FDA to eliminate the use of trans-fats by 2018, after determining they are not “generally recognized as safe” for use in human food
The U.S. Food and Drug Administration (FDA) announced that partially hydrogenated oils (PHOs), the primary dietary source of artificial trans-fat in processed foods, are not “generally recognized as safe” (GRAS) for use in human food. Food manufacturers will have three years to remove PHOs from products.
The major provisions of FDA’s order, printed in the Federal Register, are:
PHOs are not GRAS for any use in human food.
Any interested party may seek food additive approval for one or more specific uses of PHOs with data demonstrating a reasonable certainty of no harm of the proposed use(s).
For the purposes of this declaratory order, FDA is defining PHOs as those fats and oils that have been hydrogenated, but not to complete or near complete saturation, and with an iodine value greater than four.
FDA is establishing a compliance date of June 18, 2018.
“The FDA’s action on this major source of artificial trans-fat demonstrates the agency’s commitment to the heart health of all Americans,” said FDA’s Acting Commissioner Stephen Ostroff, M.D. “This action is expected to reduce coronary heart disease and prevent thousands of fatal heart attacks every year.”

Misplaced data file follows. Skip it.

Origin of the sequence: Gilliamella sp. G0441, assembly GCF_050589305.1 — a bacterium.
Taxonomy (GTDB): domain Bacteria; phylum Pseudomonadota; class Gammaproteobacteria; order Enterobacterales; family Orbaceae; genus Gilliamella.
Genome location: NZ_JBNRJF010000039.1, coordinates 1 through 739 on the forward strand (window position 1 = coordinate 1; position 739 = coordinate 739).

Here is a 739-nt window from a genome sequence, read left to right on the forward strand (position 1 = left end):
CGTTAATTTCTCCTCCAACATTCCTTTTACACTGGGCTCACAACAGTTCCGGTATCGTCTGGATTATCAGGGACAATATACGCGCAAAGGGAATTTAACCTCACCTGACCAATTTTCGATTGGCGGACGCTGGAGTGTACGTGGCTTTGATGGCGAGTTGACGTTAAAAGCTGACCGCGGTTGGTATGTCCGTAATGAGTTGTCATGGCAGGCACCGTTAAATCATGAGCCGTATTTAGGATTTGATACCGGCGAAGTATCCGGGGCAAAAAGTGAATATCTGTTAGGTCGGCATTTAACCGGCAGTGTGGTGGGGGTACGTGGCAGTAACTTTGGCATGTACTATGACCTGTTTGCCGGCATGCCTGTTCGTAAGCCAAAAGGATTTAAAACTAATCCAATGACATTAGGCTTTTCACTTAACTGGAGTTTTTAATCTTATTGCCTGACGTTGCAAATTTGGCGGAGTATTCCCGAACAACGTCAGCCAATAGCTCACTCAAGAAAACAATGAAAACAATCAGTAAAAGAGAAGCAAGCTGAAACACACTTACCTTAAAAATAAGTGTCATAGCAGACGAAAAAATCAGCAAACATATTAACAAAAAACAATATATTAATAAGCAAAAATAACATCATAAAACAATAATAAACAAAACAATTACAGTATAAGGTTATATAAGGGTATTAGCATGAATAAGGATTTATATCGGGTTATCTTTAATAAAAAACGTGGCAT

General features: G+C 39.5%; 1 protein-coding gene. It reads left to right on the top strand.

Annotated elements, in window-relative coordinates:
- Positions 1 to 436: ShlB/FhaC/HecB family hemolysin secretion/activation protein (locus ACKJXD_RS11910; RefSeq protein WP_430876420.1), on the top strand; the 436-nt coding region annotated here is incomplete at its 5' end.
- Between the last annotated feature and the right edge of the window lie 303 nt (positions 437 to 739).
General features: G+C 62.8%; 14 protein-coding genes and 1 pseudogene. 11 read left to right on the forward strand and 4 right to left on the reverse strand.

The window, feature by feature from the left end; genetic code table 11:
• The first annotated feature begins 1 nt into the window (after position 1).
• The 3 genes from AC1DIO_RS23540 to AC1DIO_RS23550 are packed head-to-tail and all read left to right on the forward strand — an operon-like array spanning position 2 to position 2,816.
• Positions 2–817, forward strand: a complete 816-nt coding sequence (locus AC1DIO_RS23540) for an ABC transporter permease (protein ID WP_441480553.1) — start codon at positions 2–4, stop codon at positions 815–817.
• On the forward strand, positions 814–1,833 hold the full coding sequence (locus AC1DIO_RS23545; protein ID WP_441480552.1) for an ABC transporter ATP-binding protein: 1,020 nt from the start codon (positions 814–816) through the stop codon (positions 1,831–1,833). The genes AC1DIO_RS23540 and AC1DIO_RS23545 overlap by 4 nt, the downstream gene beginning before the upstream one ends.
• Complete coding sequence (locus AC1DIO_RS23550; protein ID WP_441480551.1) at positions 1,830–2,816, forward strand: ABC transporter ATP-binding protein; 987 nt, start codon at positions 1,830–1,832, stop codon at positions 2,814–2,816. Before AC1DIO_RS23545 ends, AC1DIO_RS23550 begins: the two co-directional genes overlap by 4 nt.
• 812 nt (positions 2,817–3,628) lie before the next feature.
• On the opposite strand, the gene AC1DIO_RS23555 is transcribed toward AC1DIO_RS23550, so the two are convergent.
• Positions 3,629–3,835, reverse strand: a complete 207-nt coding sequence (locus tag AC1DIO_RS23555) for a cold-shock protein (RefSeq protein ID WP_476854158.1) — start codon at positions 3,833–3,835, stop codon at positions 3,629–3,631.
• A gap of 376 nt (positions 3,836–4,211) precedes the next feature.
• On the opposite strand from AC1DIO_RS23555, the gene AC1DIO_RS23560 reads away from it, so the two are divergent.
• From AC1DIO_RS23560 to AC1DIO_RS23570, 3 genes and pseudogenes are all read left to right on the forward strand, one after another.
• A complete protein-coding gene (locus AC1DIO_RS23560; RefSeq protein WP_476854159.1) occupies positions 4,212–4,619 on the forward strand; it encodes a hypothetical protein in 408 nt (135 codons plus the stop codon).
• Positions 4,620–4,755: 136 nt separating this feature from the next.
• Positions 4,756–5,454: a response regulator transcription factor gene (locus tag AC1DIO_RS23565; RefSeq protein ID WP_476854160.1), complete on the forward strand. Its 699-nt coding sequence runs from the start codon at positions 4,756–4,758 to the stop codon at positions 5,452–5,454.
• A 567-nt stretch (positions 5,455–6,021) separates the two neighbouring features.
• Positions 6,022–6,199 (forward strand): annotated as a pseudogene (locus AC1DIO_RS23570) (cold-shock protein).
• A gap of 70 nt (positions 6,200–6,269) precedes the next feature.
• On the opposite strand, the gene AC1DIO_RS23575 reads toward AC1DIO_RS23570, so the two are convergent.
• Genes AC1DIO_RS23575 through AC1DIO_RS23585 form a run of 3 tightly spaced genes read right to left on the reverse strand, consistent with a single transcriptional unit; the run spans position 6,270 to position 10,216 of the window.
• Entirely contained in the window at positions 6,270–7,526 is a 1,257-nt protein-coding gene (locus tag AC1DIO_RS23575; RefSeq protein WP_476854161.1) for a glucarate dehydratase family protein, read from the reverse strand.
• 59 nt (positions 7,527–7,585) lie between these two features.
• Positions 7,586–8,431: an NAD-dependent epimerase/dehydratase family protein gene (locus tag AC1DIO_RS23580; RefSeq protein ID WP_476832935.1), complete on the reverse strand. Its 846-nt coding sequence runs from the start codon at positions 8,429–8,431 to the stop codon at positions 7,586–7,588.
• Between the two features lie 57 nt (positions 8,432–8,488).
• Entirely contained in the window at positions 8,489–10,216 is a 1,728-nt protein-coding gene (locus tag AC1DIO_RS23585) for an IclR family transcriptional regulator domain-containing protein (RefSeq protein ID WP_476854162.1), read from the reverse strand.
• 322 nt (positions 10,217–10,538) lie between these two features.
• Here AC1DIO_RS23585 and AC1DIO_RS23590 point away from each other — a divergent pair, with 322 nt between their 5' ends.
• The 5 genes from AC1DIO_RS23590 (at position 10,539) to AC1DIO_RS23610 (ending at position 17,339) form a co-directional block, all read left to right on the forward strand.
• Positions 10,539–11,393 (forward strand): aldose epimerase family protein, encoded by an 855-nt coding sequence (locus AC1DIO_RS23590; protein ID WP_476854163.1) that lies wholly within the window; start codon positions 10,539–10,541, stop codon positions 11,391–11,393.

This determination will significantly reduce the use of PHOs, the major source of artificial trans fats, in the food supply. In 2013, the FDA made a tentative determination that PHOs could no longer be considered GRAS and is finalizing that determination after considering public comments.
Since 2006, manufacturers have been required to include trans-fat content information on food Nutrition Facts labels. Between 2003 and 2012, the FDA estimates that consumer trans-fat consumption decreased about 78% and credits its labeling rule and industry food reformulation as key factors in reducing trans-fat in foods. While trans-fat intake has significantly decreased, FDA says the current intake remains a public health concern.
The FDA has set a compliance period of three years. This will allow companies to either reformulate products without PHOs and/or petition the FDA to permit specific uses of PHOs. Following the compliance period, no PHOs can be added to human food unless they are otherwise approved by the FDA. Many companies have already been working to remove PHOs from processed foods and the FDA anticipates that many may eliminate them ahead of the three-year compliance date.